However, in your case it wouldn’t help because the old fare rules would show that you needed a Saturday stay to retain the price, and you would be breaking that.

      • Lady London says:

        Raffles, thanks for the reminder that these fares were still available. Ermmmm re your comment to Macca, I am guessing Macca is able to work it with b2b.

        • Macca says:

          Lady London, not sure what you meant. Unfortunately as my company bills my airfare to the customer they won’t let me purchase Biz tickets as most customers travel policies dont allow it. So it’s always Economy for me 🙁

          • Lady London says:

            Just a little more explanation Macca. Corporate travel agents may feel restricted in being even a tiny bit creative but in your situation could you try to sell them the benefits to your company of arranging your tickets b2b. No, this does not mean business to business but back to back. Basically get yourself to US on a Monday. On a Friday start a new return ticket from the us to the uk and back. which of course will span a saturday. rinse and repeat. you need to be doing enough trips to work with. Useful savings combined with preservation of your home life, if you want that to be in the UK, can be achieved.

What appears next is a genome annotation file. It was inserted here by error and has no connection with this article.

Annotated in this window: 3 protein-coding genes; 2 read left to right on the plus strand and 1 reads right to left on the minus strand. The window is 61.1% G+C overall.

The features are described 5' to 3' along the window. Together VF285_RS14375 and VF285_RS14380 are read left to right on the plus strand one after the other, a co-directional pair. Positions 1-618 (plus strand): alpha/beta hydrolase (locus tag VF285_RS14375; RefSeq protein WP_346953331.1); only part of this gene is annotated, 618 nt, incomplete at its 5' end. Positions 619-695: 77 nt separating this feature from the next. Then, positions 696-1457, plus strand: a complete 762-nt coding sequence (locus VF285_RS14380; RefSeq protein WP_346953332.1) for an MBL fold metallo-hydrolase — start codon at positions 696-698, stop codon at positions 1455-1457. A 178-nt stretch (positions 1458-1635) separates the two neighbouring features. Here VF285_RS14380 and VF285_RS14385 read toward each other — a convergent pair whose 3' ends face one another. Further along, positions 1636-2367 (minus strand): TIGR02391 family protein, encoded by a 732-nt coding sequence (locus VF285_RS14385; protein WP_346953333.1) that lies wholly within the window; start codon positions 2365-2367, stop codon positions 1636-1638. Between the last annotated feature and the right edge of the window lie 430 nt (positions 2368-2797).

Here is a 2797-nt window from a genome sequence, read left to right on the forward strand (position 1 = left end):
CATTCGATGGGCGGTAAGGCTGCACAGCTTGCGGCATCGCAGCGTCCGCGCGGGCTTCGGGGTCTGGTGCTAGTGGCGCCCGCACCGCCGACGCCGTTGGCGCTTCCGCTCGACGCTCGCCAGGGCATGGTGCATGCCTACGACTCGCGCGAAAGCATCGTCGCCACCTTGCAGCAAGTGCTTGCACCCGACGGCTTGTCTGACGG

• Macca says:

            Ahhh, I see. Cunning! Unfortunately my company is also so disorganized when booking work (due to customers always changing deadlines) that I tend to get at most two weeks notice of a trip. So I often don’t know about my next trip out when I am returning from a current trip. I guess I could always book a ticket that had a return date 2 months out then pay the £100 change fee when I know my next trip. I’m always going to different places though, so not sure how a return ticket price would handle, for example, JFK>MAN>DFW when booked in this fashion. I will look into it though, thanks for the tip!

  • Phil says:

    Offer seems to have gone, was through as far as paying with when price changed indicated.
    Cant find deal on iberia site anymore – gutted was going to be 1st business flight for family,
    maybe next time

    • courtster says:

      I can still see these prices on for a few dates I checked in March…

      • Phil says:

        courtster you are officially my families hero of the day !!!!.
        Was convinced after expedia booking falling through at payment then iberia site no longer showing the offer that it had been pulled.
        Have confirmed booking through to seattle from paris orly on BA flights all the way,
        I sincerely thank you and all the others who contribute to this site.

This article is closed to new comments. Feel free to ask your question in the HfP forums.